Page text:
Nur77 is a nuclear orphan receptor that is able to activate transcription independently of exogenous ligand, and has also been shown to promote apoptosis on its localization to mitochondria. Phosphorylation of Nur77 on Ser354 has been suggested to reduce ability of Nur77 to bind DNA; however, the kinase responsible for this phosphorylation in cells has not been clearly established. In the present study, we show that Nur77 is phosphorylated on this site by RSK (ribosomal S6 kinase) and MSK (mitogen- and stress-activated kinase), but not by PKB (protein kinase B) or PKA (protein kinase A), in vitro. In cells, phosphorylation of Nur77 in vivo is catalysed by RSK, which is activated downstream of the classical MAPK (mitogen-activated protein kinase) cascade. Phosphorylation of Nur77 by RSK is able to promote the binding of Nur77 to 14-3-3 proteins in vitro, however, no evidence could be seen for this interaction in cells. We have established that two related proteins, Nurr1 and Nor1, are also phosphorylated on the equivalent site by RSK in cells in response to mitogenic stimulation.
- nuclear orphan receptor
- protein kinase B (PKB)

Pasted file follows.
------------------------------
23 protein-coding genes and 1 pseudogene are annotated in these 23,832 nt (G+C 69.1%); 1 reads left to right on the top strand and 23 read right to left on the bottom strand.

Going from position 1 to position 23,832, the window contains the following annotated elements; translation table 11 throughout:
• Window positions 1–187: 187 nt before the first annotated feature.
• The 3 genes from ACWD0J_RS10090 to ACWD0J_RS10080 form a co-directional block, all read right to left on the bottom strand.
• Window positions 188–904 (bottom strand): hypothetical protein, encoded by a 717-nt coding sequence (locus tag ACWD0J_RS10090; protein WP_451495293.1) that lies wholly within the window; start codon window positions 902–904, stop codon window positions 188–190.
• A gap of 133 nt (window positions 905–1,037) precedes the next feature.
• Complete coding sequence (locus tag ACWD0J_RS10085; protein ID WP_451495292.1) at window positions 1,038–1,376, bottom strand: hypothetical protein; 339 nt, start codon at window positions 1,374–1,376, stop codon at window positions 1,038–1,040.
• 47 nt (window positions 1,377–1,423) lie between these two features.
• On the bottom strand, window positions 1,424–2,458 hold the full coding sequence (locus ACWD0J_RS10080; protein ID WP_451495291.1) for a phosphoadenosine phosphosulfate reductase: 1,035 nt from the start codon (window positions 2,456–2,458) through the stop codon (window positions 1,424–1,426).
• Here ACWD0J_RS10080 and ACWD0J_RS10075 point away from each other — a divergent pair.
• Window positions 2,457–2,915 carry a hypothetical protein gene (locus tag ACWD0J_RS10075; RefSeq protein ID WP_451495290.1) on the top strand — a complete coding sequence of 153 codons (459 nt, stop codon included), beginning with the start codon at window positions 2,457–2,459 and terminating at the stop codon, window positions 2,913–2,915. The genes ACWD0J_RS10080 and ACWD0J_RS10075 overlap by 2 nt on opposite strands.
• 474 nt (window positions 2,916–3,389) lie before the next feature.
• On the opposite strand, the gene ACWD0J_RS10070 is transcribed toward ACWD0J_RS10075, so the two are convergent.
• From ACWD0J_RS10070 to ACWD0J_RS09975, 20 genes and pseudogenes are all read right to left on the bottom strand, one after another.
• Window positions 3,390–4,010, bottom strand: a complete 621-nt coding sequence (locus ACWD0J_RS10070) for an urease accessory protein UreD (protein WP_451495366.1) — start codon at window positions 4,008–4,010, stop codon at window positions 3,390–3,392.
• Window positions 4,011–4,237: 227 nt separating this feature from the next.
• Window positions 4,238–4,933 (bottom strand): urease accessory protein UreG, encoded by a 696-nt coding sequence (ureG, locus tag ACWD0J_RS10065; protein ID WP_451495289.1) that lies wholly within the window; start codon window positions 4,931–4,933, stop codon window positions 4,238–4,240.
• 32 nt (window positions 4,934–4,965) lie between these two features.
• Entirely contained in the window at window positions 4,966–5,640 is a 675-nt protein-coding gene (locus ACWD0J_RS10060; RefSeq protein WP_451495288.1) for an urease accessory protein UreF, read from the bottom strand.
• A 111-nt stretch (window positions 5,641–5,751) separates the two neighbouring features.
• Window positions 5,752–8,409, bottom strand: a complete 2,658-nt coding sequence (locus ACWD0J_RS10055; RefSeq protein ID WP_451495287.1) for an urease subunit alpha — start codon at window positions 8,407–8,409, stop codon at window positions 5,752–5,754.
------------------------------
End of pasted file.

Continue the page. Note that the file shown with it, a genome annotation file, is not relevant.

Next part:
- ribosomal S6 kinase (RSK)
Nuclear orphan receptors form part of the nuclear receptor family of transcription factors, which also includes retinoid, steroid and thyroid receptors. Nuclear orphan receptors are proteins for which no ligand is currently described, either because the ligand has not yet been identified or because they act in a ligand-independent manner . The immediate early gene Nur77 (also referred to as NR4A1, NGFI-B or TR3) along with the related proteins Nurr1 (NR4A2) and Nor1 (NR4A3) make up one such group of nuclear orphan receptors referred to as the NR4A group. Nur77 is expressed in a variety of cell types, and has been implicated in both the regulation of genes in the hypothalamic–pituitary–adrenal axis associated with inflammation and steroidogenesis and also in the regulation of apoptosis. In T-cells, Nur77 is suggested to promote the apoptosis of immature self-reactive T-cells in the thymus [2–5], while, in other cell types, Nur77 has been reported to both promote or inhibit apoptosis [6–9].